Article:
Arnold-Chiari syndrome is a relatively rare malformation of the cerebellum. It occurs mainly in infants and is characterised typically by an association with spina bifida, and an abnormal arrangement of the posterior, or rear, part of the brain (cerebellum and bulb), which engages the upper portion of the cervical spine.
Arnold-Chiari malformation is also associated with hydrocephalus, which is the presence of cerebrospinal fluid in the cavities in excess of the brain, and brain damage. There are several forms of Chiari syndrome, with varying degrees of severity. For some, there may be three or four types of defects, which primarily relate to children.
Type I Chiari malformation is constituted by a misshapen cerebellum, which is lowered through the foramen magnum (a very large opening in the occipital bone of the cranium, that connects the spinal cord to the brain). The diagnosis of Chiari Type I is based on MRI and the extent of the flow of cerebrospinal fluid. In children who show no symptoms it is not always useful to intervene surgically, but the child is placed under strict surveillance.
Type II Arnold-Chiari malformation is also associated with other nerve structures (cerebellar tonsils, brain), but not in all cases. Sometimes syringomyelia is also associated with Type I. This chronic disorder is identified characterized by the presence of a cyst in the spinal cord that contains a yellow fluid, and leads to progressive destruction of nerve fibers, resulting in skin sensitivity to heat, cold and pain. Platybasia may also be evident, illustrated by a flat and expanded skull base. This type of malformation is found more frequently in adolescents and young adults.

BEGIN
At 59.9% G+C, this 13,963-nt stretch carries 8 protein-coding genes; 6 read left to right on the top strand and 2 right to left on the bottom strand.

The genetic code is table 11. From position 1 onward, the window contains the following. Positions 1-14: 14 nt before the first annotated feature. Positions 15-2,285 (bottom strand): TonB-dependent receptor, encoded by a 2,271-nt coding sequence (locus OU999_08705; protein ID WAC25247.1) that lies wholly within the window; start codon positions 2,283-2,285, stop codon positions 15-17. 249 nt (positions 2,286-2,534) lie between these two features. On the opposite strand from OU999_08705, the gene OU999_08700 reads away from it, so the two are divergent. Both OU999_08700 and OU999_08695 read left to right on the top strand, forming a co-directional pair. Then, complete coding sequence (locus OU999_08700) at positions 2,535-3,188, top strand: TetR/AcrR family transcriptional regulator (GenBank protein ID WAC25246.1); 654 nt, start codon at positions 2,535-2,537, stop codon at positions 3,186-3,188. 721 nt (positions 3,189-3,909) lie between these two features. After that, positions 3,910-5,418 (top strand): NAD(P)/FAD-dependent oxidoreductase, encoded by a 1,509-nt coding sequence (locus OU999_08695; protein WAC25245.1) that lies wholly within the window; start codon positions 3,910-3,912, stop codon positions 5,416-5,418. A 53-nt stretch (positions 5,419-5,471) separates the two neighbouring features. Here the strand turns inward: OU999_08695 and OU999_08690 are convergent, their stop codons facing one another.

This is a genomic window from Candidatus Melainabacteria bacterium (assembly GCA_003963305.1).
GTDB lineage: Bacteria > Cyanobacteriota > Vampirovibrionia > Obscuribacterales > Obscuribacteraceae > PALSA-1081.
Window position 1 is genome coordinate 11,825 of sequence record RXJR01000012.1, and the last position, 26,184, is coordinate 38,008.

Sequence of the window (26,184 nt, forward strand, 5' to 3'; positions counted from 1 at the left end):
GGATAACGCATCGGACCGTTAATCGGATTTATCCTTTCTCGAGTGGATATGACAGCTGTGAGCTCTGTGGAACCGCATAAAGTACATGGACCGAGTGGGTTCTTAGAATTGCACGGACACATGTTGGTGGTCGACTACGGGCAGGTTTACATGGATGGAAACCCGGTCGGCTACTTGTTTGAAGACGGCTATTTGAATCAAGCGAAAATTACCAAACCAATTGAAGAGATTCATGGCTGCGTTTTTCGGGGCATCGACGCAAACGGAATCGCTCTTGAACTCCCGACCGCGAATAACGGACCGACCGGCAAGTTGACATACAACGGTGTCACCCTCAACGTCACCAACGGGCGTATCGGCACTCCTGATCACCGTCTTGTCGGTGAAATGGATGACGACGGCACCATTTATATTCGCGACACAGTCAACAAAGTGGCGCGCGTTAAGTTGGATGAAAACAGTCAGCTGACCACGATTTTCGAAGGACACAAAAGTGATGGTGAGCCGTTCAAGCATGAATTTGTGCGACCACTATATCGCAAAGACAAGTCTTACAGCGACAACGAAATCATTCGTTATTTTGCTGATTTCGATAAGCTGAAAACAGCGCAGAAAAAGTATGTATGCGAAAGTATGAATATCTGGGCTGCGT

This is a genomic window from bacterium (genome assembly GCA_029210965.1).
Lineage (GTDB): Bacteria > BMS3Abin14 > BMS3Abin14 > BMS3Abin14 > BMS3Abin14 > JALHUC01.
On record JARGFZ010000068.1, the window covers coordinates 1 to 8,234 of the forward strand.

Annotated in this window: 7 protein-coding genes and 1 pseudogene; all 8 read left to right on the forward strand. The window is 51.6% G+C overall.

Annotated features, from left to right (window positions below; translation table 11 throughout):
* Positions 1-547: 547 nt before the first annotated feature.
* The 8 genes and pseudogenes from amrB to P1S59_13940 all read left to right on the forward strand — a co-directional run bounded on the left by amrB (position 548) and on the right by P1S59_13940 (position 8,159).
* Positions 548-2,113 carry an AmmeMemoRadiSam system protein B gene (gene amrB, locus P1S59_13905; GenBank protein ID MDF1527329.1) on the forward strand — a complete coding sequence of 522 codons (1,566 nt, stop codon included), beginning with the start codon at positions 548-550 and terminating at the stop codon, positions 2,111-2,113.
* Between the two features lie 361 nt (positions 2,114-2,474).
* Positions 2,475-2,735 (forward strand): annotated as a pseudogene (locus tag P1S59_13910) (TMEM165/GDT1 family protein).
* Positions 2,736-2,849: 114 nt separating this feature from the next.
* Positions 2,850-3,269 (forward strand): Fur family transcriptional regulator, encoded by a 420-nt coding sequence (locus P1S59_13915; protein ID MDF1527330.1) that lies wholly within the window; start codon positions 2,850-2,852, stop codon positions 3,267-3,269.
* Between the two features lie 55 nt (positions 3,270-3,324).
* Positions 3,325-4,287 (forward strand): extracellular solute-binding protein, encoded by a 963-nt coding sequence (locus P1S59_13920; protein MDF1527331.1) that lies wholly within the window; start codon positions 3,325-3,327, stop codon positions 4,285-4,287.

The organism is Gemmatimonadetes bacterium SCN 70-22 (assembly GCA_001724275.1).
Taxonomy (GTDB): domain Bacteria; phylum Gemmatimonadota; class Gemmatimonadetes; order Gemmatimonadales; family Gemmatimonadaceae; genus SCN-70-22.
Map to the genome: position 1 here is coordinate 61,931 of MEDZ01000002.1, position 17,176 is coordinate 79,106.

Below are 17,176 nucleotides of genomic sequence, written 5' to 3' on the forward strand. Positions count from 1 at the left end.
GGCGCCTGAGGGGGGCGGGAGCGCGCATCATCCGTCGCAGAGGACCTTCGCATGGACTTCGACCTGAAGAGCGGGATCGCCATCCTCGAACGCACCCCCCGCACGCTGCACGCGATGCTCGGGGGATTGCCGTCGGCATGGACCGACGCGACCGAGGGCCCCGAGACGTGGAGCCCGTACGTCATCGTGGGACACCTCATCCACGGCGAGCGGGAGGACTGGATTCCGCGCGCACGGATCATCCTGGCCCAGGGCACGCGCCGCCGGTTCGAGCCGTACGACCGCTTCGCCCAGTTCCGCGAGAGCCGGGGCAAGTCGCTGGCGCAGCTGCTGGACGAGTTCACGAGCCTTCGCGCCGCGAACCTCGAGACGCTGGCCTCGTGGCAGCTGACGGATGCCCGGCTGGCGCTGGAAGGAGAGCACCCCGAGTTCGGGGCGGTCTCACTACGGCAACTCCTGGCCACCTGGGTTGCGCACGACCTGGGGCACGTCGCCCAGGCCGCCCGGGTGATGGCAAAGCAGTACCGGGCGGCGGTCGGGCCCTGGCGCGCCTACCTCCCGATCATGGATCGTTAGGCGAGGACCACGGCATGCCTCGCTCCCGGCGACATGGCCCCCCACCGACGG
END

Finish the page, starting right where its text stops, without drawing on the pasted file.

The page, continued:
Type II Chiari malformation is typically associated with myelomeningocele and hydrocephalus. The severest and most common form of myelomeningocele is also known as spina bifida. Hydrocephalus is an excessive accumulation of cerebrospinal fluid within the ventricles of the brain, due to poor circulation or poor absorption of cerebrospinal fluid.
Type III Arnold-Chiari syndrome is illustrated by a combination of a malformation of the area between the spinal cord and medulla cerebellum, and other defects such as myelomeningocele or encephalocele. Encephalocele is a protrusion of part of the brain, along with its meninges, outside the skull. It is sometimes congenital, but most commonly it follows a concussion. Hydrocephalus is typically seen in these cases.
Type IV Arnold-Chiari syndrome is characterised by a lack of cerebellar development, along with hypoplasia. The cerebellum is underdeveloped or incomplete, and sections of the skull and spinal cord may be visible.
The 19th century Austrian pathologist Hans Chiari first described anomalies of the hind brain, known as the Chiari malformations I, II and III. Chiari IV was identified later by other scientists. Severity ratings are scaled from I-IV, with IV being severest. Types III and IV are the rarest.
Chiari malformation symptoms most commonly present as:
In children, Type I malformation rarely has symptoms. If symptoms are present, typically they are: